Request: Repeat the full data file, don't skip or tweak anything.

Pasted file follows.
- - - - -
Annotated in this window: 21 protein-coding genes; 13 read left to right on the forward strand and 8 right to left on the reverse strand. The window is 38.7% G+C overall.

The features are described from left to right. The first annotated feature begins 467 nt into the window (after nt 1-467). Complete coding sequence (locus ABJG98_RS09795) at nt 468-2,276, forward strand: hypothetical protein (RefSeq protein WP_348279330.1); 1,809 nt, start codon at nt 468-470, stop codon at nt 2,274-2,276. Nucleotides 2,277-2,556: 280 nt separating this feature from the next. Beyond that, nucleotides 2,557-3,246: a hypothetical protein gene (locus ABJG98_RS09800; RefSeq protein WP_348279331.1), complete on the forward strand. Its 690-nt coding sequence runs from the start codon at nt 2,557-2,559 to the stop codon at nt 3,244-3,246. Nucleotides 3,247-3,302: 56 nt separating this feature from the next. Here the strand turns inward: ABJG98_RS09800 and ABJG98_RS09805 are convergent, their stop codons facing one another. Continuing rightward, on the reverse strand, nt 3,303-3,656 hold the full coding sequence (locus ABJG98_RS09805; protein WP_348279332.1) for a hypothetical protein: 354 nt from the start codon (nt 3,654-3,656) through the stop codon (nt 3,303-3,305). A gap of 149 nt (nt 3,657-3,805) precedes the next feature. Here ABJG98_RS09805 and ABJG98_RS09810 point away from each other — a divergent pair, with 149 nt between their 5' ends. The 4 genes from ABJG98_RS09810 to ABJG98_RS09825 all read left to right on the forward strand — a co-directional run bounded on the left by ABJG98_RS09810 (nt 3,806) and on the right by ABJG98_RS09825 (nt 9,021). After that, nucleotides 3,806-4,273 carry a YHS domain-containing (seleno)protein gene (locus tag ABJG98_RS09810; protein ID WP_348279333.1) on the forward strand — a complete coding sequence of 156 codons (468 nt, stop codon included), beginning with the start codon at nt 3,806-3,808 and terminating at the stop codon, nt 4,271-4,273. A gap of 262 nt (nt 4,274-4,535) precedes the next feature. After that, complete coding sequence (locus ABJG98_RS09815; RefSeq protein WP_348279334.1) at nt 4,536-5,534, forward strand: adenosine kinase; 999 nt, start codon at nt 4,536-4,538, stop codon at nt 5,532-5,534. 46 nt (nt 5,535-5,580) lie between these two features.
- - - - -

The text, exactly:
Annotated in this window: 21 protein-coding genes; 13 read left to right on the forward strand and 8 right to left on the reverse strand. The window is 38.7% G+C overall.

The features are described from left to right. The first annotated feature begins 467 nt into the window (after nt 1-467). Complete coding sequence (locus ABJG98_RS09795) at nt 468-2,276, forward strand: hypothetical protein (RefSeq protein WP_348279330.1); 1,809 nt, start codon at nt 468-470, stop codon at nt 2,274-2,276. Nucleotides 2,277-2,556: 280 nt separating this feature from the next. Beyond that, nucleotides 2,557-3,246: a hypothetical protein gene (locus ABJG98_RS09800; RefSeq protein WP_348279331.1), complete on the forward strand. Its 690-nt coding sequence runs from the start codon at nt 2,557-2,559 to the stop codon at nt 3,244-3,246. Nucleotides 3,247-3,302: 56 nt separating this feature from the next. Here the strand turns inward: ABJG98_RS09800 and ABJG98_RS09805 are convergent, their stop codons facing one another. Continuing rightward, on the reverse strand, nt 3,303-3,656 hold the full coding sequence (locus ABJG98_RS09805; protein WP_348279332.1) for a hypothetical protein: 354 nt from the start codon (nt 3,654-3,656) through the stop codon (nt 3,303-3,305). A gap of 149 nt (nt 3,657-3,805) precedes the next feature. Here ABJG98_RS09805 and ABJG98_RS09810 point away from each other — a divergent pair, with 149 nt between their 5' ends. The 4 genes from ABJG98_RS09810 to ABJG98_RS09825 all read left to right on the forward strand — a co-directional run bounded on the left by ABJG98_RS09810 (nt 3,806) and on the right by ABJG98_RS09825 (nt 9,021). After that, nucleotides 3,806-4,273 carry a YHS domain-containing (seleno)protein gene (locus tag ABJG98_RS09810; protein ID WP_348279333.1) on the forward strand — a complete coding sequence of 156 codons (468 nt, stop codon included), beginning with the start codon at nt 3,806-3,808 and terminating at the stop codon, nt 4,271-4,273. A gap of 262 nt (nt 4,274-4,535) precedes the next feature. After that, complete coding sequence (locus ABJG98_RS09815; RefSeq protein WP_348279334.1) at nt 4,536-5,534, forward strand: adenosine kinase; 999 nt, start codon at nt 4,536-4,538, stop codon at nt 5,532-5,534. 46 nt (nt 5,535-5,580) lie between these two features.